Euskara (berriro)

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Re: Euskara (berriro)

Postby nooj » Wed Sep 02, 2020 9:45 am

I walked to several towns in Bizkaia yesterday.

Here is a bilingual ad in the inland town of Markina-Xemein looking for an apartment, written in the dialect of the town. I provide a standard Basque translation below.

Image

Pisu bille gabiz

Alkilerreko pisu baten billa gabizen Markiñar bikote bat ga, ume nagusi bateaz. Interesatuak, deitu mesedez.

Alokatzeko pisu baten bila gabiltzan Markinar bikote bat gara, ume nagusi batekin. Interesatuak, deitu mesedez.


We are a couple from Markina looking for an apartment to rent, with a grown child. Those are interested, please call.

Also from Markina-Xemein, a poster stuck on a wall, written in Western Basque to encourage parents not to just talk to their children in Basque, but to make Basque their own language of social interaction between adults. It is a bizarre but common behaviour on the part of adults to talk to children in Basque but to switch to Spanish when talking to each other. This is of course a bad thing. I can't find any trace of this poster online so it might be just something created by the town hall.

Image


Eneko (boy): ezetz gola sartu!

Girl on slide: beldur naz. Jausiko ete naz?

Enara's father: Enara, zatoz ogitartea hartzera!

Enara (girl): itxaron Eneko, aita deika daukat eta.

Eneko's mother (in Spanish, to Eneko's father): Eneko solo quiere comer duces y bollos

Enara's father (in Spanish to Eneko's mother): pues Enara come de todo.

Look of confusion from Eneko and Enara.

Euskaraz, zergatik ez?

Haurrakin bakarrik ez, zeuon artean be euskaraz!



Eneko (boy): I bet you can't score a goal!

Girl on slide: I'm afraid, what if I fall?

Enara's father: Enara, come and get your sandwich!

Enara (girl): wait Eneko, Dad's calling me.

Eneko's mother (in Spanish, to Eneko's father): Eneko only wants to eat sweets and cupcakes.

Enara's father (in Spanish to Eneko's mother): well Enara eats a bit of everything.

Look of confusion from Eneko and Enara.

Why not in Basque?

Speak Basque, not only with your children but with each other!


naz - naiz
ete - ote
be - ere
Haurrakin - haurrekin. In the dialects of east Bizkaia, -gaz is used for singular and -kin for the plural of the concomitative suffix.

With the child = haurragaz (in standard Basque, haurrarekin)
With the children = haurrakin (in standard Basque, haurrekin)

In the west part of Bizkaia however, in the plural -kaz is used instead of -kin.

With the child = haurragaz (in standard Basque, haurrarekin)
With the children = haurrakaz (in standard Basque, haurrekin)

The eastern dialects of western Basque are situated near the border with Gipuzkoa, places like Ondarroa, Lekeitio, Markina-Xemein. So you could call it a transitional feature.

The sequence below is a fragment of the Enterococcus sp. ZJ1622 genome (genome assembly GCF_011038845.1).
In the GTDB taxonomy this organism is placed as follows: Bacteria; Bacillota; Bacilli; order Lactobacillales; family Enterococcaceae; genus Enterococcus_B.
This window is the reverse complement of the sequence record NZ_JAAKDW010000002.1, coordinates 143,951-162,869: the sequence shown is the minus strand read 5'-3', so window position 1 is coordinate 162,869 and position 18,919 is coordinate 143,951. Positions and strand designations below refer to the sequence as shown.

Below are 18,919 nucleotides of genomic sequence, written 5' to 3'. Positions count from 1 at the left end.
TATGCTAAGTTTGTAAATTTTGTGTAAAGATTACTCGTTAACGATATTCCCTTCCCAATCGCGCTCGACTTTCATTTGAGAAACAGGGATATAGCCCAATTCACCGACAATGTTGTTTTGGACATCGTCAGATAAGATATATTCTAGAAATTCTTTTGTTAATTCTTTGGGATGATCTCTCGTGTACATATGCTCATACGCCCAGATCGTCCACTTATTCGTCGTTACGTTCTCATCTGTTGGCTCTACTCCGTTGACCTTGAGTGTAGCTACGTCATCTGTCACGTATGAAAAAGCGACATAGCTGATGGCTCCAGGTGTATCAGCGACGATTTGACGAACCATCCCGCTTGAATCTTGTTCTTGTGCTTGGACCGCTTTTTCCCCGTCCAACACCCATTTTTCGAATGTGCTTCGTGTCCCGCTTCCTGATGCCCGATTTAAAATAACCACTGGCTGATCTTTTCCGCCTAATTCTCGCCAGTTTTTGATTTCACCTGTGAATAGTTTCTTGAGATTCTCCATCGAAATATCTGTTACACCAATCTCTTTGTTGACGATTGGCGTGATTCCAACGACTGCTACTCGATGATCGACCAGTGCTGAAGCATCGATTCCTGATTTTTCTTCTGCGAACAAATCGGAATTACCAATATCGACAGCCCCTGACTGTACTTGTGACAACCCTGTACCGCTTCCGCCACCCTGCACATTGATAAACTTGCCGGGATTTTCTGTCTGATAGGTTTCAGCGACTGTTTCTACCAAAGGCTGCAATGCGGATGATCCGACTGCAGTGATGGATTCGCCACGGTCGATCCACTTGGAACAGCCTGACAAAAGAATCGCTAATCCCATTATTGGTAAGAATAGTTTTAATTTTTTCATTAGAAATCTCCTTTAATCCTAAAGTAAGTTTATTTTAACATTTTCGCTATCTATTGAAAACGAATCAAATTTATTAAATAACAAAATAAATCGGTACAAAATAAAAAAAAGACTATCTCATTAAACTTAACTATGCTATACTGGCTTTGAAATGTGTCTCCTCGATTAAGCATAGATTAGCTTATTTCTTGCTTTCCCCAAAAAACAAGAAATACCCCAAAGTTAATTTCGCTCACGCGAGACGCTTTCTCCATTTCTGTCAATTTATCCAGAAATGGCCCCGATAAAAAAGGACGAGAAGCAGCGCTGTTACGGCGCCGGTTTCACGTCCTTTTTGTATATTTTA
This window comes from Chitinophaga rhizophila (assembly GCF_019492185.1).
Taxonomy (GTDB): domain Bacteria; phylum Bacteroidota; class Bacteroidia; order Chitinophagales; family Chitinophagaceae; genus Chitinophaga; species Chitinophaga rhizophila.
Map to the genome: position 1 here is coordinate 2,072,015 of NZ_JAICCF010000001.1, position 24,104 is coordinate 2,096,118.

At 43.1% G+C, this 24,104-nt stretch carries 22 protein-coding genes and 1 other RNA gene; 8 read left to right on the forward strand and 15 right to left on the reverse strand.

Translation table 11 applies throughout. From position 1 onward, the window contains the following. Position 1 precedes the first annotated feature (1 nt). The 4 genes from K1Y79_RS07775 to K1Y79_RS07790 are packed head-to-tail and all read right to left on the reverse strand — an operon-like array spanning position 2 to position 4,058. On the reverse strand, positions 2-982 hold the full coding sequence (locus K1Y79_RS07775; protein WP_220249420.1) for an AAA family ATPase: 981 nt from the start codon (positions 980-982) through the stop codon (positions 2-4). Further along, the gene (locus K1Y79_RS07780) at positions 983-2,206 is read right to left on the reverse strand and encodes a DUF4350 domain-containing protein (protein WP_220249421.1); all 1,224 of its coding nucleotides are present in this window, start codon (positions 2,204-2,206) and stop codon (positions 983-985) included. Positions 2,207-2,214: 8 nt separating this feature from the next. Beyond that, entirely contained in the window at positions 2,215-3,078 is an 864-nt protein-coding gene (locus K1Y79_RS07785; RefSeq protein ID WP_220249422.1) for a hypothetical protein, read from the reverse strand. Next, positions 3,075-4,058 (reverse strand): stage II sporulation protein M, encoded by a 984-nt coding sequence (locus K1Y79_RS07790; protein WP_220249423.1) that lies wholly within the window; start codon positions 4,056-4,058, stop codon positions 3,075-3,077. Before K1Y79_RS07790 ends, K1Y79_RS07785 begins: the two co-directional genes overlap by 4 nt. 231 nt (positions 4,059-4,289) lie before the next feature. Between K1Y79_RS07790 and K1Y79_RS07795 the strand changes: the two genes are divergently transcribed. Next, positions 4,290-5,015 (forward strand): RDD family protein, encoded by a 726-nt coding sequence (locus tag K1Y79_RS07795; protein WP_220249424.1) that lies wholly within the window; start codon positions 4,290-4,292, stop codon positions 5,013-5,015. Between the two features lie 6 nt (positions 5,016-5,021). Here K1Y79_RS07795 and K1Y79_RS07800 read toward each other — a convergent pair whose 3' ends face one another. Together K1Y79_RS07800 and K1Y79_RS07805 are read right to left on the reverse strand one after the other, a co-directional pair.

By the way if you look at the advertisement in the first photo, you'll note that it's written:

Alkilerreko pisu baten billa gabizen Markiñar bikote bat ga, ume nagusi bateaz

Bateaz is not a new suffix. It still is -gaz. It is just bate(g)az, 'with one'. The dropping of this consonant in intervocalic position is frequent in spoken Basque dialects.

Here is a nice graffiti from the seaside town of Mutriku, written in standard Basque. It's the anti Serenity prayer. Next to it you have call for amnesty and freedom for Basque prisoners. In the picture a person helping another person escape from jail.

Image

Ez nabil onartzen aldatu ezin ditudan gauzak
Onartzen ezin ditudan gauzak, aldatzen nabil


I don't go accepting the things that I can't change
The things I can't accept, I go around changing
.
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Re: Euskara (berriro)

Postby nooj » Wed Sep 02, 2020 11:24 pm

A poem by Mikel Ibarguren Errasti. Composed in 1996. He was a member of the terrorist organisation ETA and it was in prison where he studied Basque philology and started writing poetry.

Ispilurik gabe dihardut nire aurpegiaren bila
Neguaren katilu hotzean
Kanpoan elur malutak etengabean pilatzen doaz

Ezpainik gabeko musuen antzera
Postalik gabe dator gaurko gaua
Helbiderik gabeko kartazal hutsa dirudi
Eta argia itzaltzen dudanean
Ene ziega gau bilakatzen da
Eta bizitza isiltzera doala dirudienean
Nire gorputzak ez du zurean gordelekurik bilatzen
Eta zure gorputzaren ausentzia besarkatzen dut


I am looking for my face without a mirror
In winter's cold drinking cup
Outside, the snow flakes pile up continuously

Like kisses from a mouth with no lips
This night comes without a postage stamp
Like a bare envelope without an address
And when I turn off the light
My cell turns into night
And when it seems that life is becoming silent
My body does not look for its refuge in yours
It is the absence of your body that I embrace
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Re: Euskara (berriro)

Postby nooj » Wed Sep 02, 2020 11:57 pm

This is a recent song that has me entranced. It's by the Catalan group Marialluïsa. Marialluïsa is the name of the lemon verbena plant (Aloysia citrodora) and appropriately this song has a plant theme. The first video is the music video and the second is a nice 'from home' version with dancing.